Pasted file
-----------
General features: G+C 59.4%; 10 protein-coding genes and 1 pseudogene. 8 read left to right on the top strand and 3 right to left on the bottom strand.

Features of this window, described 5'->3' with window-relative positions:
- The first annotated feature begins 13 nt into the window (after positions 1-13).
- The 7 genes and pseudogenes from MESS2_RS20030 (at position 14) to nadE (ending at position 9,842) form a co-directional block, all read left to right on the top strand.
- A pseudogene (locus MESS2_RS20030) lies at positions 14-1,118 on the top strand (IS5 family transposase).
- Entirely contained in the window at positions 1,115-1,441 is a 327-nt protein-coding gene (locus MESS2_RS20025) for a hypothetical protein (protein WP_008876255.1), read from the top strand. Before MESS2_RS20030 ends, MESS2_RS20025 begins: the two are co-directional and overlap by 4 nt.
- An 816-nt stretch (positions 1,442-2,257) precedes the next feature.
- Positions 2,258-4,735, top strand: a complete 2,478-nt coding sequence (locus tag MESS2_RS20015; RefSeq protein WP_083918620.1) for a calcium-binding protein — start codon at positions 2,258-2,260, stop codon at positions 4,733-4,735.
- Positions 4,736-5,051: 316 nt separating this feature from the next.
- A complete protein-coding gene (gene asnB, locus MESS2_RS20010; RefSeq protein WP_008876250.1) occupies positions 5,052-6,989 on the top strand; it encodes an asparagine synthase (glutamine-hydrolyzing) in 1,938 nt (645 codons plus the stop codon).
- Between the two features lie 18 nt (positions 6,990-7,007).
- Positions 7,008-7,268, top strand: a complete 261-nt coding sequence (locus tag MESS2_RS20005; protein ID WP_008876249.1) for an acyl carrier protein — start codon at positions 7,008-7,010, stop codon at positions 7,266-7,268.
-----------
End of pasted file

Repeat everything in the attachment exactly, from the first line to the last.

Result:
General features: G+C 59.4%; 10 protein-coding genes and 1 pseudogene. 8 read left to right on the top strand and 3 right to left on the bottom strand.

Features of this window, described 5'->3' with window-relative positions:
- The first annotated feature begins 13 nt into the window (after positions 1-13).
- The 7 genes and pseudogenes from MESS2_RS20030 (at position 14) to nadE (ending at position 9,842) form a co-directional block, all read left to right on the top strand.
- A pseudogene (locus MESS2_RS20030) lies at positions 14-1,118 on the top strand (IS5 family transposase).
- Entirely contained in the window at positions 1,115-1,441 is a 327-nt protein-coding gene (locus MESS2_RS20025) for a hypothetical protein (protein WP_008876255.1), read from the top strand. Before MESS2_RS20030 ends, MESS2_RS20025 begins: the two are co-directional and overlap by 4 nt.
- An 816-nt stretch (positions 1,442-2,257) precedes the next feature.
- Positions 2,258-4,735, top strand: a complete 2,478-nt coding sequence (locus tag MESS2_RS20015; RefSeq protein WP_083918620.1) for a calcium-binding protein — start codon at positions 2,258-2,260, stop codon at positions 4,733-4,735.
- Positions 4,736-5,051: 316 nt separating this feature from the next.
- A complete protein-coding gene (gene asnB, locus MESS2_RS20010; RefSeq protein WP_008876250.1) occupies positions 5,052-6,989 on the top strand; it encodes an asparagine synthase (glutamine-hydrolyzing) in 1,938 nt (645 codons plus the stop codon).
- Between the two features lie 18 nt (positions 6,990-7,007).
- Positions 7,008-7,268, top strand: a complete 261-nt coding sequence (locus tag MESS2_RS20005; protein ID WP_008876249.1) for an acyl carrier protein — start codon at positions 7,008-7,010, stop codon at positions 7,266-7,268.